She continues her discussion of anxiety, suggesting that the truly ethical person (which she contrasts with GW Bush) is one who is always anxious and always concerned with whether or not they are doing the right thing; the ethical person is the one who can’t sleep because they are uncertain about what they are doing or failing to do. The responsible being is not the one who does one good deed and then thinks that that makes them an ethical person. The responsible being is the one who thinks they have never done enough, that “they have never taken enough care of the other.” Wow–an ethics of anxiety seems similar to my idea of staying in trouble. I was particularly struck by how she connects this (only fleetingly) to the idea of care. Anxiety and trouble (being troubled, staying troubled) are central to being ethical responsibly and effectively caring for others. Cool. I like her discussion here. I am not sure I like how she describes it as anxiety (in the interview she indicates that she is not suggesting that we should all get anxiety disorders), however. Is anxiety the best (as in most productive, most rewarding, most hopeful, most sustainable) way in which to discuss this mood? Could we describe our vigilant effort to care for the world and others by using some other term? One final note: Ronell’s discussion of anxiety makes me think of Ahmed and her notion of unhappiness and worry (which my troublemaking class is reading about in two weeks).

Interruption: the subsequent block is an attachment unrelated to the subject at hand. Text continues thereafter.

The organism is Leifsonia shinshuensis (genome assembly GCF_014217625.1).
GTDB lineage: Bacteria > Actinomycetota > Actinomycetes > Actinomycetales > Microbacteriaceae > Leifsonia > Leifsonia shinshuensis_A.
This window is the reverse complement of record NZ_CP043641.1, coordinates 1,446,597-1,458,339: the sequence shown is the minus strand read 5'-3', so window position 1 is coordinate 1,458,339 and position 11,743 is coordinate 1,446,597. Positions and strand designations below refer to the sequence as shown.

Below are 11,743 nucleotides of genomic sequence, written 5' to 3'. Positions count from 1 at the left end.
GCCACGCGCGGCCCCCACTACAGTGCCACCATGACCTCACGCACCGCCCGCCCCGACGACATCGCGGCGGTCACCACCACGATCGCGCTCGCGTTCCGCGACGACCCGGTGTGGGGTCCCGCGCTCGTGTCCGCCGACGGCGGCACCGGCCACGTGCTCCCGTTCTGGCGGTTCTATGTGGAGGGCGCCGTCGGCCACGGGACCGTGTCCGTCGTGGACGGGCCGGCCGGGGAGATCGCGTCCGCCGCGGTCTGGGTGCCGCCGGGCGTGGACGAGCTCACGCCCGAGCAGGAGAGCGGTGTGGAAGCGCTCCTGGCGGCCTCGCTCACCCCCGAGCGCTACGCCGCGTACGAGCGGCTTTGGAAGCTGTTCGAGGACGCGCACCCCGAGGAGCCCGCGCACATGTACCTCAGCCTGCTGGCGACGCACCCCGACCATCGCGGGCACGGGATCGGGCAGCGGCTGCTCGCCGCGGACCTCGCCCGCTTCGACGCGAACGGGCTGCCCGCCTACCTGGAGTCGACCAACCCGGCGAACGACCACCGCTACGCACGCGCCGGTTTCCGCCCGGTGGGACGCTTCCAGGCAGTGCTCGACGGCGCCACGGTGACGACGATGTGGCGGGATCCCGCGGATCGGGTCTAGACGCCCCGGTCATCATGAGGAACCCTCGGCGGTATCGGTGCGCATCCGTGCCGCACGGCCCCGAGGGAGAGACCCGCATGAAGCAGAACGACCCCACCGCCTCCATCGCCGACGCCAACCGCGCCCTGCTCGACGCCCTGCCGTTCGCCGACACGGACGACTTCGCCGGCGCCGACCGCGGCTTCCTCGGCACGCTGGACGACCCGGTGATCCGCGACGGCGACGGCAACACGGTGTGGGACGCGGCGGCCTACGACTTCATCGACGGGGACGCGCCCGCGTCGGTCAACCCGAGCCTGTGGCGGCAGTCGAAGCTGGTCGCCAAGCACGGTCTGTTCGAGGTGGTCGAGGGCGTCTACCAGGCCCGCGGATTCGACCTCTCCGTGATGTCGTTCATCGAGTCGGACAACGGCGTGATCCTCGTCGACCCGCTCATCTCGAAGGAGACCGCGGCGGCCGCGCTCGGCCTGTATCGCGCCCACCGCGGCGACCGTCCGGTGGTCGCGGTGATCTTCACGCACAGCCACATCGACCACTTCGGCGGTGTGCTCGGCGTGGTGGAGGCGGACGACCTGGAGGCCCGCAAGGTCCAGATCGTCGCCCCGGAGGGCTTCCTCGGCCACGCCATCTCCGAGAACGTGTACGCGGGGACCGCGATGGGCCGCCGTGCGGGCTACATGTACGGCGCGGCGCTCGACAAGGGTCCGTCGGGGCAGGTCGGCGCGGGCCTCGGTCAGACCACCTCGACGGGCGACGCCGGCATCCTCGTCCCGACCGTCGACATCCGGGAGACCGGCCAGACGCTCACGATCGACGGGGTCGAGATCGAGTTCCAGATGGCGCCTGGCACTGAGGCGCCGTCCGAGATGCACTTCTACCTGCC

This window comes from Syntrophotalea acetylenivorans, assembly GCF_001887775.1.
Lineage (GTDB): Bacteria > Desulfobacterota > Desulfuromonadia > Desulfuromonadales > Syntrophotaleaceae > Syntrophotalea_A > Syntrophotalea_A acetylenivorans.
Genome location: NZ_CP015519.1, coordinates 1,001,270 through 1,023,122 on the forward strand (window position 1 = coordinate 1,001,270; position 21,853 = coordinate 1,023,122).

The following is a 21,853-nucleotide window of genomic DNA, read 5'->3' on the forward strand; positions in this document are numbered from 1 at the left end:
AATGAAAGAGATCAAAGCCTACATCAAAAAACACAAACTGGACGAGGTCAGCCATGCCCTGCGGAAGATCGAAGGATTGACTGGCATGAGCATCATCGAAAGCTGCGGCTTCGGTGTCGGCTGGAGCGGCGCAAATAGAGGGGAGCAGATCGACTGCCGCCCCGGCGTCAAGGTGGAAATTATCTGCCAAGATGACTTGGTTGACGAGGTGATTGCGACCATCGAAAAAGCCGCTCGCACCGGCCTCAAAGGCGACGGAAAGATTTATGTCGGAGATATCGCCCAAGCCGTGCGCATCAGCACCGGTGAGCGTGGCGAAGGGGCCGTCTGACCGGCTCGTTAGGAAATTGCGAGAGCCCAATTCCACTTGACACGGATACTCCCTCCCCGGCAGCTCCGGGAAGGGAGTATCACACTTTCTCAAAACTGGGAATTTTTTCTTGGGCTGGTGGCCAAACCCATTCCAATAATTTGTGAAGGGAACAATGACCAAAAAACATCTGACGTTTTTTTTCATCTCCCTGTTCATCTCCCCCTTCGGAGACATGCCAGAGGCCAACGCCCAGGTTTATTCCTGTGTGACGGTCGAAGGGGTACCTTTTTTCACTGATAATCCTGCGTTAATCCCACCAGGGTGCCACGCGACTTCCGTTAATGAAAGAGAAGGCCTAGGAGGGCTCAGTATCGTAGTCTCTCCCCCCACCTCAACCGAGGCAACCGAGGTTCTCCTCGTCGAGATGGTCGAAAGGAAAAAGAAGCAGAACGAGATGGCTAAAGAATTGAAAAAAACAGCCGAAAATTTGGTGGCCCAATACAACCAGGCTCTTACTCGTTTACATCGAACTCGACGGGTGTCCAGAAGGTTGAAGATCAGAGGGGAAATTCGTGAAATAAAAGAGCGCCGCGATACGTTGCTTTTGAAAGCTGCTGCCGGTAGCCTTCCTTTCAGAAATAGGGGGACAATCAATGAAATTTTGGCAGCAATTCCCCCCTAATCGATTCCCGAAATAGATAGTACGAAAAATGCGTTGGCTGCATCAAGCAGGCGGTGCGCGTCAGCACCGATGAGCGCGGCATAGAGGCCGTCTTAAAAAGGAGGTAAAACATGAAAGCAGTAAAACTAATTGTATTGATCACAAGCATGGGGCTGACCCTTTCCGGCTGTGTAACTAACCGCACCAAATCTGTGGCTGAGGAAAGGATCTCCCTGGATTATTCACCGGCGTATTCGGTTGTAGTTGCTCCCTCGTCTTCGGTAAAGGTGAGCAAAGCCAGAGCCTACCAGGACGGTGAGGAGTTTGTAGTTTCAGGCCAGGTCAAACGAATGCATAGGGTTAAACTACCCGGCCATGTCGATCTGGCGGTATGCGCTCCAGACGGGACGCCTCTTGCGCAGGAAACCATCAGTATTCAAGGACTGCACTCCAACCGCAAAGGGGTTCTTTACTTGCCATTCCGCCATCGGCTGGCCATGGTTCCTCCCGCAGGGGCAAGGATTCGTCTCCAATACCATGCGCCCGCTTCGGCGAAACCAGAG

Here’s the trailer for the whole movie (can I just say, having heard Cornel West speak on three different occasions, at each of the 3 institutions that I got my BA, MA and PhD from, that he is amazing!):

Troublemaking and Feminist and Queer Pedagogies: Some Sources